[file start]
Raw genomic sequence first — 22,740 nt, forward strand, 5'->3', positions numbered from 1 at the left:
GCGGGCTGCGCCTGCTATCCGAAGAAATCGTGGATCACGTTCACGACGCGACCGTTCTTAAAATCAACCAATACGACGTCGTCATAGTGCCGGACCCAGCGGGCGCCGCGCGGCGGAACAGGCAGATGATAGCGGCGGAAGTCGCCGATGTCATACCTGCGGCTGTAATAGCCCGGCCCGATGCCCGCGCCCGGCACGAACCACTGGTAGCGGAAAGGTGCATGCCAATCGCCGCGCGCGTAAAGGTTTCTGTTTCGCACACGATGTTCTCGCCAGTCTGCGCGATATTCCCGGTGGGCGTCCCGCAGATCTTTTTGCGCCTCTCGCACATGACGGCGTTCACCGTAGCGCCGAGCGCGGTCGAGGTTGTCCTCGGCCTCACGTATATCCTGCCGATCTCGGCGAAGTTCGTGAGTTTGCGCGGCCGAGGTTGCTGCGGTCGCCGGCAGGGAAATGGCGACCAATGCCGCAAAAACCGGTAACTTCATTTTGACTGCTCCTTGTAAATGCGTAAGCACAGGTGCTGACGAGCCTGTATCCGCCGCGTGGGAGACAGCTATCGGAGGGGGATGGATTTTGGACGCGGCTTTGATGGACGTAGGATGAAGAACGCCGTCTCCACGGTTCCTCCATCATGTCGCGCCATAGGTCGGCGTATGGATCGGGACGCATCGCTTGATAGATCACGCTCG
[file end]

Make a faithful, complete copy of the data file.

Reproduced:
Raw genomic sequence first — 22,740 nt, forward strand, 5'->3', positions numbered from 1 at the left:
GCGGGCTGCGCCTGCTATCCGAAGAAATCGTGGATCACGTTCACGACGCGACCGTTCTTAAAATCAACCAATACGACGTCGTCATAGTGCCGGACCCAGCGGGCGCCGCGCGGCGGAACAGGCAGATGATAGCGGCGGAAGTCGCCGATGTCATACCTGCGGCTGTAATAGCCCGGCCCGATGCCCGCGCCCGGCACGAACCACTGGTAGCGGAAAGGTGCATGCCAATCGCCGCGCGCGTAAAGGTTTCTGTTTCGCACACGATGTTCTCGCCAGTCTGCGCGATATTCCCGGTGGGCGTCCCGCAGATCTTTTTGCGCCTCTCGCACATGACGGCGTTCACCGTAGCGCCGAGCGCGGTCGAGGTTGTCCTCGGCCTCACGTATATCCTGCCGATCTCGGCGAAGTTCGTGAGTTTGCGCGGCCGAGGTTGCTGCGGTCGCCGGCAGGGAAATGGCGACCAATGCCGCAAAAACCGGTAACTTCATTTTGACTGCTCCTTGTAAATGCGTAAGCACAGGTGCTGACGAGCCTGTATCCGCCGCGTGGGAGACAGCTATCGGAGGGGGATGGATTTTGGACGCGGCTTTGATGGACGTAGGATGAAGAACGCCGTCTCCACGGTTCCTCCATCATGTCGCGCCATAGGTCGGCGTATGGATCGGGACGCATCGCTTGATAGATCACGCTCG